The board that holds the mandate to negotiate Ngāpuhi's Treaty claim, Tūhoronuku, has done an about-face on its conditional acceptance of a plan to hand over the reins to hapū.
Tūhoronuku chair Hone Sadler has told Minister for Treaty Negotiations Chris Finlayson that the board now accepts the unedited and full version of the Maranga Mai report, although with some reservations.
The report - put together by a multi-party engagement group - outlines a transition plan to allow hapū to drive the negotiations, and the board accepted it last Friday with strings attached.
Four trustees immediately resigned, saying the board was trying to undermine the plan and retain control.
Mr Finlayson had warned that if the report was not adopted in its entirety, Tūhoronuku could lose the mandate.
One of the trustees who walked out, lawyer Moana Tuwhare, said the change of stance was surprising given the vehemence with which some of the trustees had opposed the report.
"They wanted it modified significantly," she said.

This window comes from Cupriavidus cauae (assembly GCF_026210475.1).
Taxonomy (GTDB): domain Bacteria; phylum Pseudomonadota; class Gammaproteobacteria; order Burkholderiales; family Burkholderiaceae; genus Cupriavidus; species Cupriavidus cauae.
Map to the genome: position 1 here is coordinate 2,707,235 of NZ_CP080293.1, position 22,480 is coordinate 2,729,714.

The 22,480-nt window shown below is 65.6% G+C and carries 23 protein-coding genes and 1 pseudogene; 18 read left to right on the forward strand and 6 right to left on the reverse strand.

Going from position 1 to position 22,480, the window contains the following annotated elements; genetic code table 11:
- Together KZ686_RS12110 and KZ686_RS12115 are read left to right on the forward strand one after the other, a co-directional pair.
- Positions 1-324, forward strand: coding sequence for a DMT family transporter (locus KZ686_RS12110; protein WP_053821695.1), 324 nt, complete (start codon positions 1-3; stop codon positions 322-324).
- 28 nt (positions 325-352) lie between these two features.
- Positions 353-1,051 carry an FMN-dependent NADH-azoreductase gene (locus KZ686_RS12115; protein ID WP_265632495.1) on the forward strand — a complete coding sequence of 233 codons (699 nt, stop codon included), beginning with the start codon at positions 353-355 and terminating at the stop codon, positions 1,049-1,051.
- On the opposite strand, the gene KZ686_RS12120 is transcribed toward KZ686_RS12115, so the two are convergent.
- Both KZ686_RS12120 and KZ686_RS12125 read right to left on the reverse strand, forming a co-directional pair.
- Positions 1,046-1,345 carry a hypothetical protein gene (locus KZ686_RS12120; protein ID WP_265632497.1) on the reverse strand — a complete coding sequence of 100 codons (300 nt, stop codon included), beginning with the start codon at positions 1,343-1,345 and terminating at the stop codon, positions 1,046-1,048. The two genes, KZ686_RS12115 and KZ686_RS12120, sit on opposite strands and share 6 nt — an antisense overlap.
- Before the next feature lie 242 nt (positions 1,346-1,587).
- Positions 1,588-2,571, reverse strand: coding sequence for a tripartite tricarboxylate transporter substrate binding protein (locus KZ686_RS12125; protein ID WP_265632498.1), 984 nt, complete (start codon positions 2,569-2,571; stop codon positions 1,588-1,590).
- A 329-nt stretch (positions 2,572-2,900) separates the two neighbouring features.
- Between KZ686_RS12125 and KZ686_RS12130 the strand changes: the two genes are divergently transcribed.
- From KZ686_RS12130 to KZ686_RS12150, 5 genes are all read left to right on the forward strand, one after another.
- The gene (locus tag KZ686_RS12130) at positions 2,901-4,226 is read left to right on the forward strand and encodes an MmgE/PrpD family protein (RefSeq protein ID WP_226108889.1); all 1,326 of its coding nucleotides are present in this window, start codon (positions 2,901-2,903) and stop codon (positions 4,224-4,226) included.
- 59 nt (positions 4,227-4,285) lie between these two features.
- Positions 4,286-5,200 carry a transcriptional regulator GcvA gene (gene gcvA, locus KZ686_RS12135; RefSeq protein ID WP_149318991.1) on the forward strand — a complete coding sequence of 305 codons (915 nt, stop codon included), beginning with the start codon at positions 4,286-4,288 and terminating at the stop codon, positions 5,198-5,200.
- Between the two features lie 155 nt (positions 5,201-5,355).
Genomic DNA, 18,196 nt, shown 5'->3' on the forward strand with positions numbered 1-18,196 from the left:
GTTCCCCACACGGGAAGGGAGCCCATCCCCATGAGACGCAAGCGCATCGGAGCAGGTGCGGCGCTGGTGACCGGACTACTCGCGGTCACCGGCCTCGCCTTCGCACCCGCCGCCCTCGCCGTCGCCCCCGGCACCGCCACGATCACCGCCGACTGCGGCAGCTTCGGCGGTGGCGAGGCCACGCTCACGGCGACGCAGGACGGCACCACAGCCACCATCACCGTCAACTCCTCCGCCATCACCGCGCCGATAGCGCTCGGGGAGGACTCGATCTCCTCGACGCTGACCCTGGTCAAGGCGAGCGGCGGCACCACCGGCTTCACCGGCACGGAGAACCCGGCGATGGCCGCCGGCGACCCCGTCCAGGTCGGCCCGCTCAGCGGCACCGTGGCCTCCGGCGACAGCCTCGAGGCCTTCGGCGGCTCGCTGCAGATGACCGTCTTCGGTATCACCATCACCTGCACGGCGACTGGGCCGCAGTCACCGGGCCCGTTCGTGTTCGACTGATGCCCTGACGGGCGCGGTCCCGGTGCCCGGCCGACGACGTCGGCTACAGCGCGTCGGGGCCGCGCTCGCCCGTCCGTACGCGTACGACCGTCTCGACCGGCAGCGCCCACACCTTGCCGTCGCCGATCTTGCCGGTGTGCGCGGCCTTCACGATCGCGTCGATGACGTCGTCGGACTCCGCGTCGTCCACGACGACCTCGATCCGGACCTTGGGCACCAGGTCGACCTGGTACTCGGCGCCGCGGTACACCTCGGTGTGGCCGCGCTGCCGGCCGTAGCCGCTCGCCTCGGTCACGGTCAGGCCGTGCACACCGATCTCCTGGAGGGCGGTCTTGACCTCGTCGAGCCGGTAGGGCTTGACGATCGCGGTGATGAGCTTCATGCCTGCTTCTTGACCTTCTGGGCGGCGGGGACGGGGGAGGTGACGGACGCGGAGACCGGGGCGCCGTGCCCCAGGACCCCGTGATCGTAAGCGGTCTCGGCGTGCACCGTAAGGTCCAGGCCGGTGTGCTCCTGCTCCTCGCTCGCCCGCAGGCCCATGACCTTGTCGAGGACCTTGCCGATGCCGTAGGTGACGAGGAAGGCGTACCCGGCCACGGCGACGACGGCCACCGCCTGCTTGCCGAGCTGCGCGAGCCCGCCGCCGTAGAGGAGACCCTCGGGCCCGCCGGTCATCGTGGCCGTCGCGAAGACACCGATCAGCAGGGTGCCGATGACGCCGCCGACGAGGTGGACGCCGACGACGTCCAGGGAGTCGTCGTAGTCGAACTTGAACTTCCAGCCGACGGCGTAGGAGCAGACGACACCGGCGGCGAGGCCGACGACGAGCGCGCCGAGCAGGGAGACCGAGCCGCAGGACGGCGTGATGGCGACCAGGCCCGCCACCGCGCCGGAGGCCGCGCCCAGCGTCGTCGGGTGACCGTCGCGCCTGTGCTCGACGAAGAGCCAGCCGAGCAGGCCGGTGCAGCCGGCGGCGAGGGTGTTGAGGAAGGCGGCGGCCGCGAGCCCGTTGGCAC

"That they would have changed their mind in the last couple of days is somewhat extraordinary, but if they're doing that for the right reasons and they are genuine about that then that's great, that means that we can move forward."
She said if that was backed up by a board resolution, it would be real progress for the iwi.
Under the plan, Tūhoronuku would be disbanded in favour of a new hapū-led authority to oversee treaty negotiations.
Pita Tipene, who co-chairs the hapū alliance Kotahitanga, said if the U-turn was genuine then the process needed to move forward quickly.
"The minister needs to come out with a very clear statement that now that Tūhoronuku has accepted the Maranga Mai report, that we move into the implementation phase and that the transition group meets ASAP, and starts moving forward with that.
"We must make haste," Mr Tipene said.